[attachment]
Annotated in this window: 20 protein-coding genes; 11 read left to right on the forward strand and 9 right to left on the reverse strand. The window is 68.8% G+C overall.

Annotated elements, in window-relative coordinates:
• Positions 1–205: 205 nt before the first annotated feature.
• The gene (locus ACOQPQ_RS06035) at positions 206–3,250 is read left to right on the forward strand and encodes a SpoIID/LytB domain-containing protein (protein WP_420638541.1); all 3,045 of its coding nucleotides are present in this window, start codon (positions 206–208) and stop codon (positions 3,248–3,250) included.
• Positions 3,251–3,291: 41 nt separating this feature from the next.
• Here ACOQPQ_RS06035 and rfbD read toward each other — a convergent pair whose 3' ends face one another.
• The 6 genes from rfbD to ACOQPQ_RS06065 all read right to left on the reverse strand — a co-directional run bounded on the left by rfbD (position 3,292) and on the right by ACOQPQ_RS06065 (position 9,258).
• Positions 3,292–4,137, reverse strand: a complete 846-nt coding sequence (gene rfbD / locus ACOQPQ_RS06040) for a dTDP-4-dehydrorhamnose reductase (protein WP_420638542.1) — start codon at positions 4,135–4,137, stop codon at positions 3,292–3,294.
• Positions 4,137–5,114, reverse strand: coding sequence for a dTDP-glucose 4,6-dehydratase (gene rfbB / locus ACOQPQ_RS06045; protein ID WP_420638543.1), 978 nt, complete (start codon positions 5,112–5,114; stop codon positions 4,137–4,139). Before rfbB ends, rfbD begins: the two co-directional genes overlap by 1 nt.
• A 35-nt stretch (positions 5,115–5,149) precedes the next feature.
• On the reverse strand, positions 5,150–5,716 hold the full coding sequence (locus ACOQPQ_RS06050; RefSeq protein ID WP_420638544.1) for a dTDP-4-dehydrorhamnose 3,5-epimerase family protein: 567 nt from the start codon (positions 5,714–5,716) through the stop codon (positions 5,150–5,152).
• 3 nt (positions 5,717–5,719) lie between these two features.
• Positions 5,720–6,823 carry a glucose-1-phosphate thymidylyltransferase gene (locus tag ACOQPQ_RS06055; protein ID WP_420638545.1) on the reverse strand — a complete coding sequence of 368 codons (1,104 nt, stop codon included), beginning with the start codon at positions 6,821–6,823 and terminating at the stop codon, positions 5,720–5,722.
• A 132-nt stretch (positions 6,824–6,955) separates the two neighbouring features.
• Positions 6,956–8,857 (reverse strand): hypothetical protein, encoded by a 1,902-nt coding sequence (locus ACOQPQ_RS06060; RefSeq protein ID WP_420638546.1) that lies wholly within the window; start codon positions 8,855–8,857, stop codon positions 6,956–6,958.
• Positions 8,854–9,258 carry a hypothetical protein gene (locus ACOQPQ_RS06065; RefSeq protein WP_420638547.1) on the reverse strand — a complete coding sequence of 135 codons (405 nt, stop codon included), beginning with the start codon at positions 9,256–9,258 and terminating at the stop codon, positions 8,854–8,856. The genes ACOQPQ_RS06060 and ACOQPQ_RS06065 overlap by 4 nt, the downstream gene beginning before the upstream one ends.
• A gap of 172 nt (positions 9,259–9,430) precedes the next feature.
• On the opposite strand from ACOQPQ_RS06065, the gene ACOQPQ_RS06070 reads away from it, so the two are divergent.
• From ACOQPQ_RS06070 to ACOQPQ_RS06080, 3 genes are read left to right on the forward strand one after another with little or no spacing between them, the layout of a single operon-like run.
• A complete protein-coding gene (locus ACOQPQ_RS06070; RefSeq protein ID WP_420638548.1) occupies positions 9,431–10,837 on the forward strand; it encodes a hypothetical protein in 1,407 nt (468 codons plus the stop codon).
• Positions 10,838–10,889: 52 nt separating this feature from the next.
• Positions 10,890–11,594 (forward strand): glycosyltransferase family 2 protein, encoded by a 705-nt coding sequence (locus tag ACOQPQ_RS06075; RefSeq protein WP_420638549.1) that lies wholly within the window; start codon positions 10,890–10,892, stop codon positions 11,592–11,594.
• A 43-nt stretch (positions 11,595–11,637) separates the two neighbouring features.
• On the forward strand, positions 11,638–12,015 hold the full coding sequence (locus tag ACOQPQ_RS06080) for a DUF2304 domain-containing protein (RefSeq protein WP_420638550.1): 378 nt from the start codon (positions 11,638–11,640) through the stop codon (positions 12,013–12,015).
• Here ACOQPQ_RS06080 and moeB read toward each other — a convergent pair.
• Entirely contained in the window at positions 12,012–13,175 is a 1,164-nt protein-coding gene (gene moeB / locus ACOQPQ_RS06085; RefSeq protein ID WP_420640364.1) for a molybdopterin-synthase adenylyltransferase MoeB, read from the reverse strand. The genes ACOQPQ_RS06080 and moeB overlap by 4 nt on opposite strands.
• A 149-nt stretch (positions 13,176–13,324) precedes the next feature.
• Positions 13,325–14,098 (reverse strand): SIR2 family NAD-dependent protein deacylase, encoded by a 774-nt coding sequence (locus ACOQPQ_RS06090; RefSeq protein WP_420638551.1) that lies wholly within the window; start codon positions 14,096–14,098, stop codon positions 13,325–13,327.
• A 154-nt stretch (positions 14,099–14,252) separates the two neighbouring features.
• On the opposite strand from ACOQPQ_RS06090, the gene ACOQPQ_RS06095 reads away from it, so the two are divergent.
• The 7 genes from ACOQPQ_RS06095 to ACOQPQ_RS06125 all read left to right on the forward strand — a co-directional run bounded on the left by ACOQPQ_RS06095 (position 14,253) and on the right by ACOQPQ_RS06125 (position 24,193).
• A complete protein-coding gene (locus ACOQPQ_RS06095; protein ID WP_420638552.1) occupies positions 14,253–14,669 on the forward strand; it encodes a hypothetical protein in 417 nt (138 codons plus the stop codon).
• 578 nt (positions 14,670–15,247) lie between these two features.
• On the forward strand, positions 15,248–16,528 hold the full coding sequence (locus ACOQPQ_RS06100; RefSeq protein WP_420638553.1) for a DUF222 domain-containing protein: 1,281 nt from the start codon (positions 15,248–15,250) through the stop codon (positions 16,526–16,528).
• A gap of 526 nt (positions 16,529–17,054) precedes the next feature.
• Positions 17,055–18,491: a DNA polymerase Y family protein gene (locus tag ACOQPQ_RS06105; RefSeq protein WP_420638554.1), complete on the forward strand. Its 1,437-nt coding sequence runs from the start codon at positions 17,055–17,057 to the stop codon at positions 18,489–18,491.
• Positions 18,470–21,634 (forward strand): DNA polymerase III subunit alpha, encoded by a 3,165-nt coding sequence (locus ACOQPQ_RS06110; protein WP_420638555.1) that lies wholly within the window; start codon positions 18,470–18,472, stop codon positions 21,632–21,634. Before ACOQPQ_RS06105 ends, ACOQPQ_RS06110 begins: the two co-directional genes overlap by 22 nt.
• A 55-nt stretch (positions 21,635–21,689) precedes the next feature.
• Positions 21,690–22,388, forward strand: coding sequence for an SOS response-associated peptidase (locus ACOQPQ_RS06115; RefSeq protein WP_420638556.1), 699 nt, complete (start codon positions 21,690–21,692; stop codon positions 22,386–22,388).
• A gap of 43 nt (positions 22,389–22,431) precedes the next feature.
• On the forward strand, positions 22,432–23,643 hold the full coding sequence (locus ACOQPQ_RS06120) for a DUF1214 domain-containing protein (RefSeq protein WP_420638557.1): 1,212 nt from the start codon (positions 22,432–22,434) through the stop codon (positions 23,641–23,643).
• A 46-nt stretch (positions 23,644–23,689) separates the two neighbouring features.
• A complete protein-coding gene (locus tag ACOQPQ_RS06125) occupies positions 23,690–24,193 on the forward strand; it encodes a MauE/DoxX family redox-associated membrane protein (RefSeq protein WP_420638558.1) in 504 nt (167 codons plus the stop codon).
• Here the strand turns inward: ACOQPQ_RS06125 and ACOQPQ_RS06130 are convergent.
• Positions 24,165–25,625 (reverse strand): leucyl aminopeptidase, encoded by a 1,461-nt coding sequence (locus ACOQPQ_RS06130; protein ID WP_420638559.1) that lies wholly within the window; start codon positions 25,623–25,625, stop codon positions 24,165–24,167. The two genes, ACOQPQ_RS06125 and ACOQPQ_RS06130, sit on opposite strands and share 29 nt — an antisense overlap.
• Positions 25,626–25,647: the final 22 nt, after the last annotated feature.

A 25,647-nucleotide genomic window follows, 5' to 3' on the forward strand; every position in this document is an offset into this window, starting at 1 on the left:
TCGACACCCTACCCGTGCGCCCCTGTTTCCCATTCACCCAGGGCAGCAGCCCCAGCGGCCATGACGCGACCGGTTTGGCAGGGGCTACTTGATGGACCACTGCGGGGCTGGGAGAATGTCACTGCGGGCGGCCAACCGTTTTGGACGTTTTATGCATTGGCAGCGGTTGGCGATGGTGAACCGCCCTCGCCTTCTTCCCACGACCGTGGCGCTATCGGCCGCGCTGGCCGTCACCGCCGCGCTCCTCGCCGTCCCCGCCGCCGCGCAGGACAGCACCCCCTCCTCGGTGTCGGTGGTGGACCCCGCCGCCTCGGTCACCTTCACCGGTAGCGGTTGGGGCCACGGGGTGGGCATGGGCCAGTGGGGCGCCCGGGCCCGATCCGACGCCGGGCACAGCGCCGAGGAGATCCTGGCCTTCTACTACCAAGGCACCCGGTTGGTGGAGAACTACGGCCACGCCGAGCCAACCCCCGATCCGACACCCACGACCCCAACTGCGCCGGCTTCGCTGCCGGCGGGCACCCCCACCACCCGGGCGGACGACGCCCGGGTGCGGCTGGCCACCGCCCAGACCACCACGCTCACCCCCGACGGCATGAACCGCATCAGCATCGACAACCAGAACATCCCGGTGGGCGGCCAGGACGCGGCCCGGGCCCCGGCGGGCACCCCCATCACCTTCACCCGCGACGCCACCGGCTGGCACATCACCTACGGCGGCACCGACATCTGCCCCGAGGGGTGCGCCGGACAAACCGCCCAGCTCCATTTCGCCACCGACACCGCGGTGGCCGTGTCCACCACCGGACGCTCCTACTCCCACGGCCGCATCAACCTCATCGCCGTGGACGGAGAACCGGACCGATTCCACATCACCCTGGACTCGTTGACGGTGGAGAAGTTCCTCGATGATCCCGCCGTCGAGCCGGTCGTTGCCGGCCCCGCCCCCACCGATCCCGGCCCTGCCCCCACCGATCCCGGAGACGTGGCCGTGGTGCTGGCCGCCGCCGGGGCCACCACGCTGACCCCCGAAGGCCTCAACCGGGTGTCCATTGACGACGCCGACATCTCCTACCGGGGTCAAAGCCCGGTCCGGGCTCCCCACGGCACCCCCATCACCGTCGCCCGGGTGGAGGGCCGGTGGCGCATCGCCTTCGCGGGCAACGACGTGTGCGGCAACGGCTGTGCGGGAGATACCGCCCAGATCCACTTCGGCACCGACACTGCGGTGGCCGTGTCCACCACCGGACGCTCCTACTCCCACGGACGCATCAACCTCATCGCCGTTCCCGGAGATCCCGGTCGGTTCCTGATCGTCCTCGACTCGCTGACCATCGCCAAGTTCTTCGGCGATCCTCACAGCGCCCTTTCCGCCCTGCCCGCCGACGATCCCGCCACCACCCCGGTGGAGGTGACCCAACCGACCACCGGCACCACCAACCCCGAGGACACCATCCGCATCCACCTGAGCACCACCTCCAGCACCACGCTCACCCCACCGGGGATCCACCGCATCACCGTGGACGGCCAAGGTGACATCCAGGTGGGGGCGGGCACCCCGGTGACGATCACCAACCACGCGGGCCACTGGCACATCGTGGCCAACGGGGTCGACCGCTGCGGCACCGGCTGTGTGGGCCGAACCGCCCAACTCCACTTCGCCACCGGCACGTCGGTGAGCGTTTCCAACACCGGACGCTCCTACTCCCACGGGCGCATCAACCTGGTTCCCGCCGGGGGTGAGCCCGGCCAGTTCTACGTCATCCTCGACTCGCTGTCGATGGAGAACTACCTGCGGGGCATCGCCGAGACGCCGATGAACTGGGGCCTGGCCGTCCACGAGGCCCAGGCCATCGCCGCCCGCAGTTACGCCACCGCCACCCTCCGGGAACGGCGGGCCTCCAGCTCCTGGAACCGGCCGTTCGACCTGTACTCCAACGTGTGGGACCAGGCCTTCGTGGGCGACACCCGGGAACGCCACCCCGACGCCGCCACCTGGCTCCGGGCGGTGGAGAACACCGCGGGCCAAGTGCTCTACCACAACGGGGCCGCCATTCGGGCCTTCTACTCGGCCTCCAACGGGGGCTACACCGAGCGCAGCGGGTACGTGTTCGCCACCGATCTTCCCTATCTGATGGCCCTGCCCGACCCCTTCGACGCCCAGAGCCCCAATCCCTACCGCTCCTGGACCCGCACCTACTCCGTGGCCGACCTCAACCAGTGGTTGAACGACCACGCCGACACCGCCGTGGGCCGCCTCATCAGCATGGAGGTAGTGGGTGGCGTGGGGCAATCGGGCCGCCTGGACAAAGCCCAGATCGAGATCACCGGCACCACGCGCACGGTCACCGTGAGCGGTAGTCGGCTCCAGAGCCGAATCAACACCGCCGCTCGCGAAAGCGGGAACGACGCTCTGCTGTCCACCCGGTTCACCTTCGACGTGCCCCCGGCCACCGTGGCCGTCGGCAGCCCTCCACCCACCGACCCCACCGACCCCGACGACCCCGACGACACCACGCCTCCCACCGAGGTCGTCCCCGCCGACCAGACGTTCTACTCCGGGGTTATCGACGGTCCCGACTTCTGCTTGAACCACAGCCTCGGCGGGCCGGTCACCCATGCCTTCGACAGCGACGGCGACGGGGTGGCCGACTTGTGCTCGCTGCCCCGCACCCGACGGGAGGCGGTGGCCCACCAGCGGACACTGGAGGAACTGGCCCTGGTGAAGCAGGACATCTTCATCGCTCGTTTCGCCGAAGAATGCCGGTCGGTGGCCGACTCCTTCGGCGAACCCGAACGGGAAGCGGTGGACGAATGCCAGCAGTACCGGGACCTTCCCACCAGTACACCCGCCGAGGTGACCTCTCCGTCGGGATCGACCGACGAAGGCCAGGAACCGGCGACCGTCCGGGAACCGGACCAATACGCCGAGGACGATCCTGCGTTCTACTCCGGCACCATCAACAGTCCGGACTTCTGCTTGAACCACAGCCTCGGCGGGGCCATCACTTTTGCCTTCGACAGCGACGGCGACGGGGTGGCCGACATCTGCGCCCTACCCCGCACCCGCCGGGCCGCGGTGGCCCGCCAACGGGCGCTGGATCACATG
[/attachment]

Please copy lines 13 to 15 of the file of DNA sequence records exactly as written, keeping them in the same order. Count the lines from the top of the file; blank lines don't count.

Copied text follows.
• Positions 5,720–6,823 carry a glucose-1-phosphate thymidylyltransferase gene (locus tag ACOQPQ_RS06055; protein ID WP_420638545.1) on the reverse strand — a complete coding sequence of 368 codons (1,104 nt, stop codon included), beginning with the start codon at positions 6,821–6,823 and terminating at the stop codon, positions 5,720–5,722.
• A 132-nt stretch (positions 6,824–6,955) separates the two neighbouring features.
• Positions 6,956–8,857 (reverse strand): hypothetical protein, encoded by a 1,902-nt coding sequence (locus ACOQPQ_RS06060; RefSeq protein ID WP_420638546.1) that lies wholly within the window; start codon positions 8,855–8,857, stop codon positions 6,956–6,958.